Many of the structural and functional components of our cells are made up of various proteins. Proteins are fairly large molecules that are comprised of smaller units called amino acids.
Weather a protein is a complete protein or not simply depends on whether it contains all the different types of amino acid or not. If it has all 20 amino acids then it is considered to be complete. Out of these twenty amino acids, our body can on its own synthesize 12. The other 8 amino acids are required to be availed from external sources such as our diet (plant based diet OR animal based diet, both are equally good).
These 8 amino acids that we must get in our diet are called essential amino acids. Different amino acids carry out different functions in our body. Some of these functions are cell repair, muscle growth, immune functions, enzyme regulation, etc.
Most common source of protein
Animal Sources of Protein
Meat and Fish
Chicken, breast, skin off, roasted, 100g: 34 g of protein
Lamb, chops, 100g: 28g of protein
Beef, 100g: 27g of protein
Snapper 1 x fillet (approx. 170g): 45g of protein
Salmon 1/2 x fillet (approx. 180g): 39g of protein
Tuna, tinned, 85g: 22g of protein
Ham, 100g: 17g of protein
Bacon whole rasher, grilled, 100g: 22.2g of protein
Sausage, beef, grilled, 100g: 13.9g of protein
Sausage, pork, grilled, 100g: 16.8g of protein
Dairy and Eggs
Eggs, 1 x large, poached: 6g of protein
Milk, cow’s, full fat, 100mL: 3.5g of protein
Milk, cow’s, skimmed, 100mL: 3.7g of protein
Cheese, cheddar, full fat, 100g: 24.6g of protein
Fetta, goat/sheep, 100g: 17.4g of protein
Ricotta, reduced fat, 100g: 10.1g of protein
Cream cheese, full fat, 100g: 11.1g of protein
Haloumi, 100g: 21.3g of protein
Yoghurt, natural, full fat, 100g: 6g of protein
Plant Sources of Protein
Red lentils, 100g: 6.8g of protein
Yellow split peas, 100g: 6.6g of protein
Quinoa, 100g: 4g of protein
Chickpeas (garbanzo), tinned, 100g: 6.3g of protein
Cannelini beans, tinned, 100g: 6.2g of protein
Kidney beans, tinned, 100g: 6.6g of protein
Tofu, firm, 100g: 12g of protein
Tofu, silken, 100g: 8.1g of protein
Nuts and Seeds
Almonds, raw, 25g: 6g of protein
Walnuts, raw, 25g: 4g of protein
Brazil nuts, raw, 25g: 3.6g of protein
Cashew nuts, raw, 25g: 5g of protein
Peanut butter, no salt or sugar, 1Tbs: 6g of protein
Pumpkin seeds, raw, 25g: 6.1g of protein
Sunflower seeds, raw, 25g: 6.7g of protein
Bread and Grains
Bread, white, 100g (approx 2 slices): 9.7g of protein
Bread, wholemeal, 100g: 9g of protein
Bread, gluten free, 100g: 9.8g of protein
Bread, rye, light, 100g: 9g of protein
Oats, whole, raw, 100g: 2g of protein
Pasta, white, 100g: 4.2g of protein
Pasta, wholemeal, 100g: 4.9g of protein
Rice, white, 100g: 2.7 of protein
Rice, wholegrain, 100g: 2.9g of protein
Pearled barley, 100g: 2.9g of protein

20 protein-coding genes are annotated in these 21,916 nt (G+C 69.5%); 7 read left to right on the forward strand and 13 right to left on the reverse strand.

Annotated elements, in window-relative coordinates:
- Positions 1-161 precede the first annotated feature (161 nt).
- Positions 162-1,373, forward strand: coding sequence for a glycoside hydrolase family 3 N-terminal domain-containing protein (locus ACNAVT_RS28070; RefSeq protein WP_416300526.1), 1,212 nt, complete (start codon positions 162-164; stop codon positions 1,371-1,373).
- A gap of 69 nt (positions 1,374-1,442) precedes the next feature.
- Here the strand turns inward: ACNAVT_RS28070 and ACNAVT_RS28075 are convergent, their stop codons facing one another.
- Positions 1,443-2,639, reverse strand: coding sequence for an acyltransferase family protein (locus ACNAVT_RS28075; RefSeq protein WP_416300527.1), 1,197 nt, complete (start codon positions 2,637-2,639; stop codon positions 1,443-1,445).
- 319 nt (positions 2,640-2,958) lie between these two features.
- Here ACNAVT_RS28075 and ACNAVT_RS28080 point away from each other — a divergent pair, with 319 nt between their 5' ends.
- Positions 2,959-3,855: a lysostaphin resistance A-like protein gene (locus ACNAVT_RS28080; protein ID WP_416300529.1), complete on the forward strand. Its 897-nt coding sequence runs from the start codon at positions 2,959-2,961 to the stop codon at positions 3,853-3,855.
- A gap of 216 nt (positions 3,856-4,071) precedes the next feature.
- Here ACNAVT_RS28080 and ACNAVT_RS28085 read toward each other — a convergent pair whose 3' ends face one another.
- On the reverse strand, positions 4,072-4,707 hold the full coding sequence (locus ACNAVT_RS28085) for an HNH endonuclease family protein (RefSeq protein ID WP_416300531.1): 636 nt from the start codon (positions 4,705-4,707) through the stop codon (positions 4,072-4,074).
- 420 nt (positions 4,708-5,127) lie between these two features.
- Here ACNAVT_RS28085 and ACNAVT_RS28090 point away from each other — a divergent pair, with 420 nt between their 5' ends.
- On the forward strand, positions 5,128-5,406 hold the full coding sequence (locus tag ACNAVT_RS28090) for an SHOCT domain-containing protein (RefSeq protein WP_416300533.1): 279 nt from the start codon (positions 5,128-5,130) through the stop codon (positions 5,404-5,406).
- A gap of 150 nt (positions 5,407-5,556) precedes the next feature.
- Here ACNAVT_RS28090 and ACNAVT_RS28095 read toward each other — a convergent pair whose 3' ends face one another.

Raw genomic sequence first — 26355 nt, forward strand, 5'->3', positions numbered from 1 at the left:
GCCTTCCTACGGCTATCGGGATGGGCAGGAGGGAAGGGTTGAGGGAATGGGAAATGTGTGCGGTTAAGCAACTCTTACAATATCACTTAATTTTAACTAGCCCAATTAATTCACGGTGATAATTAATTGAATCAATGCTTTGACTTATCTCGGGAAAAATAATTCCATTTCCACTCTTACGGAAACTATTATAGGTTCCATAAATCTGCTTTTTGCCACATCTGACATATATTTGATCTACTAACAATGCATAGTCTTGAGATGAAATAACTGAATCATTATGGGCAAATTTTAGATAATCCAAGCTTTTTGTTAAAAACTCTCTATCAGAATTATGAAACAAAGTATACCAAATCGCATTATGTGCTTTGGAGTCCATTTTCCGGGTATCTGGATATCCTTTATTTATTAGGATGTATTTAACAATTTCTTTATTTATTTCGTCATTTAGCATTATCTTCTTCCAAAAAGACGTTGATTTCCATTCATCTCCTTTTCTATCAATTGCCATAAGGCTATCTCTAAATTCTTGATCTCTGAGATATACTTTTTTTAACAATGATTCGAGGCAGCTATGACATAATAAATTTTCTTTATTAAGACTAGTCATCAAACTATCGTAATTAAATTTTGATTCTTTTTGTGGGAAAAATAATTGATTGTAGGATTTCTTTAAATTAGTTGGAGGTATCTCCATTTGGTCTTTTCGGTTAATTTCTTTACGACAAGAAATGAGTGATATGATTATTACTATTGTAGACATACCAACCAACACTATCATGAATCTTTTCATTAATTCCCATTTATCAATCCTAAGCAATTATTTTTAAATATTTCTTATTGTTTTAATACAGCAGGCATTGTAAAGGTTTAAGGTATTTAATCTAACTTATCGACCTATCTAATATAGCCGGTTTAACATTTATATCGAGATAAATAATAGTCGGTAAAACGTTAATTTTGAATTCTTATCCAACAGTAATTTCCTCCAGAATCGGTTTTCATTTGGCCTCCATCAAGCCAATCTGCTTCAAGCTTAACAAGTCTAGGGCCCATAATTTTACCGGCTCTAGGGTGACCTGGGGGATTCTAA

Polenta, cooked in water, 100g: 2.6g of protein
Effects of Protein Deficiency
Thinning or Brittle Hair
Since hair is made up of protein, lack the amount of protein may cause hair loss and thinning or brittle hair. If you become deficient enough, your hair will even begin to fall out.
Skin may flake and go dry resulting into rashes.
Healing and tissue repair issue
Amino acids are required for healing of wounds. For healing and repair the body uses amino acids to make new tissue and repair the existing ones.
Difficulty in sleeping due to low serotonin, which may result due to lack of certain amino acids.
Edema is a collection of fluid under the skin, which most commonly affects the legs, feet, and ankles but can occur anywhere on the body. Protein is essential for maintaining a balance of water in your body; without it, you may store water improperly.
Severe weight loss is one symptom of a protein deficiency. It may be attributed to muscle wastage, as your body breaks down your muscles in an attempt to get protein from them.
Ridges in Nails
Another sign of lack of protein in the diet is, ridges or white lines in both finger and toe nails. Ridges that run from top to bottom on the nail can indicate an ongoing protein deficiency, while a ridge that runs transverse may indicate a deficiency that has now passed.
Skin that loses pigment and burns more easily in the sun can be caused by a lack of iron, as well as protein. Frequently, foods that are rich in iron also contain protein, and protein is necessary for the body to utilize iron properly. Anemia or lack of iron may result in pale skin.
Lack of protein may make a person feel tired and lethargic.
in the following ways;
By causing low blood sugar
By causing anemia
Fainting caused due to low sugar, or the need to break muscle tissue to get nutrients
Other related Symptoms
Some psychological problems connected are;
Rapid mood changes, Feeling constant irritation
Issues with resolving conflict
Lack of drive to do more
Effects of Excess Protein
Excess protein may result in Weight Gain
Your body does not store proteins. If you give it more than it can use then it will covert proteins to fats, resluting in weight gain.
High sugar levels help feed pathogenic bacteria and yeast, such as Candida albicans (candidiasis), as well as fueling cancer cell growth in the body.
A protein overload is known to trigger an important biochemical pathway called the mammalian target of rapamycin (mTOR), which has a significant role in many cancers.
When you take only as much protein as the body needs, mTOR remains dormant, which keeps cancer growth inhibited.
Stress kidney and liver
Filtering excess protein, stresses kidneys and liver by putting them in an overdrive.